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To earn more, study medicine or economics, says IFS

surgeons in theatre Image copyright Getty Images

If you want to earn a big salary, you would be advised to study medicine or economics, says a report by the Institute for Fiscal Studies (IFS).

Just ten years after graduation, male medical students earned a median wage of £55,000, the research found.

Female medical students also became the highest earners, typically making £45,000 a year.

Where you study also matters: Students of the London School of Economics, Oxford and Cambridge earned the most.

In addition, higher earners tended to come from wealthier backgrounds, the IFS said.

The research was based on the student loan records of 260,000 individuals, whose salaries were tracked over a ten year period up to 2013.

'Earnings advantage'

Economics was the second most lucrative degree, with male students earning a median salary of £42,000, and women earning £38,000.

By contrast, those who obtained degrees in creative arts had the lowest salaries.

Men earned a median annual wage of £17,900, with women earning £14,500.

The study also showed that graduates are much more likely to have a job - and to earn more - than non-graduates.

Anna Vignoles, one of the report authors, said students should think carefully about what they choose to study.

"Higher education leads to much better earnings than those earned by non-graduates, although students need to realise that their subject choice is important in determining how much of an earnings advantage they will have."

The study showed that men earned more than women in every discipline, with the exception of European languages and literature, in which women earned more than men.

The gender pay gap was particularly noticeable amongst higher earners, the IFS said.

Most lucrative degrees, 10 years on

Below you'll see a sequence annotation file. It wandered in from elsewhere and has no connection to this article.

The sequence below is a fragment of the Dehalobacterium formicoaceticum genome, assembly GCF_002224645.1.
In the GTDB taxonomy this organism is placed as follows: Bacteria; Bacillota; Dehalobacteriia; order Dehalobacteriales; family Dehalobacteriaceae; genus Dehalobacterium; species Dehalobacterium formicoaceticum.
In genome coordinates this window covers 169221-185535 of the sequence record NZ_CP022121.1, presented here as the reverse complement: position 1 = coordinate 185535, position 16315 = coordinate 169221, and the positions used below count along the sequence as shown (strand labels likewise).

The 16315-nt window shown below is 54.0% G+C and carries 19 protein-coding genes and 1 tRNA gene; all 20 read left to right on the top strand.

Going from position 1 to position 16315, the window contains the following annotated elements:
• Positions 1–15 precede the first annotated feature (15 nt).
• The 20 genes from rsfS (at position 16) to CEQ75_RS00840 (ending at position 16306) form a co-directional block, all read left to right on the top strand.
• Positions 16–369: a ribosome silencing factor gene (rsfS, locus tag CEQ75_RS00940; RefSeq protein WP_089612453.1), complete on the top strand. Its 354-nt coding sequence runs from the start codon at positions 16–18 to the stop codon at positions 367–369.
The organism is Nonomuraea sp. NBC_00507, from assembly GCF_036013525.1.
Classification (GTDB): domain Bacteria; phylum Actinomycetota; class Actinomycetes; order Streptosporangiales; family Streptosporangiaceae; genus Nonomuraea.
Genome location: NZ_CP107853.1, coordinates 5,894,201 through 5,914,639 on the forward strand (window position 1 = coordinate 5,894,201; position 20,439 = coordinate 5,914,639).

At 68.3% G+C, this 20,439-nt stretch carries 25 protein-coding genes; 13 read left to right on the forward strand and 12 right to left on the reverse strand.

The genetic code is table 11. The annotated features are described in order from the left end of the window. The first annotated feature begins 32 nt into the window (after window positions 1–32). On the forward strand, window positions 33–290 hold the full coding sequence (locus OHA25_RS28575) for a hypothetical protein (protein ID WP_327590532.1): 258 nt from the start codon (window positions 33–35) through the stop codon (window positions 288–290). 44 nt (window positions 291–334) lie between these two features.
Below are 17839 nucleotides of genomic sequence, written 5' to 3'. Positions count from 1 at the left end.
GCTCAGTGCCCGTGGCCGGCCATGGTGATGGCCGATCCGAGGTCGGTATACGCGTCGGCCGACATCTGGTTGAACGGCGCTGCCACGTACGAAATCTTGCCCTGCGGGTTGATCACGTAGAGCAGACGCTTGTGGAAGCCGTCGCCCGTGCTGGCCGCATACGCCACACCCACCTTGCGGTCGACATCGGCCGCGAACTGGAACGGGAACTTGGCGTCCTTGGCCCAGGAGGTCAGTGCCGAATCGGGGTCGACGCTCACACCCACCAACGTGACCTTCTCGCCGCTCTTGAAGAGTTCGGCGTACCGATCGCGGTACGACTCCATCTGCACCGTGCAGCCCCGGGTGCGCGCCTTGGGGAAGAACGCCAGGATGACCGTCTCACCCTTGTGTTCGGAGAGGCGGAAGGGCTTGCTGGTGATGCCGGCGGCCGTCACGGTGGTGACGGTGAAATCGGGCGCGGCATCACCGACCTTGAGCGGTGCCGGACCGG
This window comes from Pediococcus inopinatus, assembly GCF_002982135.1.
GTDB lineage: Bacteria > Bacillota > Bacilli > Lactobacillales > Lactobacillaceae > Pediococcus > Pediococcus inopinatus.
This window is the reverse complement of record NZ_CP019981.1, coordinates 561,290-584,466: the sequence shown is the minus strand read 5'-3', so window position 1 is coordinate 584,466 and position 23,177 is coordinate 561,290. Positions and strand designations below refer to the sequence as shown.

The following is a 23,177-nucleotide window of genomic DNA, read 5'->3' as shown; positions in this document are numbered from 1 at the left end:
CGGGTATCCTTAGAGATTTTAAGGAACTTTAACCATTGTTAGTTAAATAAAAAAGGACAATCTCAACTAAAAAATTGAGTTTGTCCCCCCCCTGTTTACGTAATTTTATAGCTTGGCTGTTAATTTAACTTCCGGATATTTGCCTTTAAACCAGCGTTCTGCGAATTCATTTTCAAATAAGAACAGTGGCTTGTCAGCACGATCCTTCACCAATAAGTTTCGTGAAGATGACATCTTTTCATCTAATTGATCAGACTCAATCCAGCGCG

Degree Women's salaries Men's salaries
Medicine £45,400 £55,300
Economics £38,200 £42,000
Engineering and technology £23,200 £31,200
Law £26,200 £30,100
Physical Sciences £24,800 £29,800
Education £24,400 £29,600
Architecture £22,500 £28,600
Maths and Computer science £22,000 £26,800
Business £22,000 £26,500
History and philosophy £23,200 £26,500
Social sciences £20,500 £26,200
Biological sciences £23,800 £25,200
European languages and literature £26,400 £25,000
Linguistics and classics £23,200 £24,100
Veterinary and agriculture £18,900 £21,400
Mass communication £18,100 £19,300
Creative arts £14,500 £17,900
Base: Median annual salary
Source: IFS
Image copyright Getty Images
Image caption The LSE is focused on high-paying careers

Universities

The London School of Economics (LSE) was the most lucrative university, according to the study, followed by Cambridge and then Oxford.

Around 10% of male graduates from these institutions were earning more than £100,000 ten years after graduation.

LSE was the only university where 10% of female graduates were in the same position.

However the IFS said that LSE benefited from a focus on high-paying subjects like economics and law.

It said there was also a very strong performance from northern universities like Liverpool, Newcastle and York - even though local labour markets had lower rates of pay than in the South.

In London, Imperial College and Kings College had strong earnings levels.

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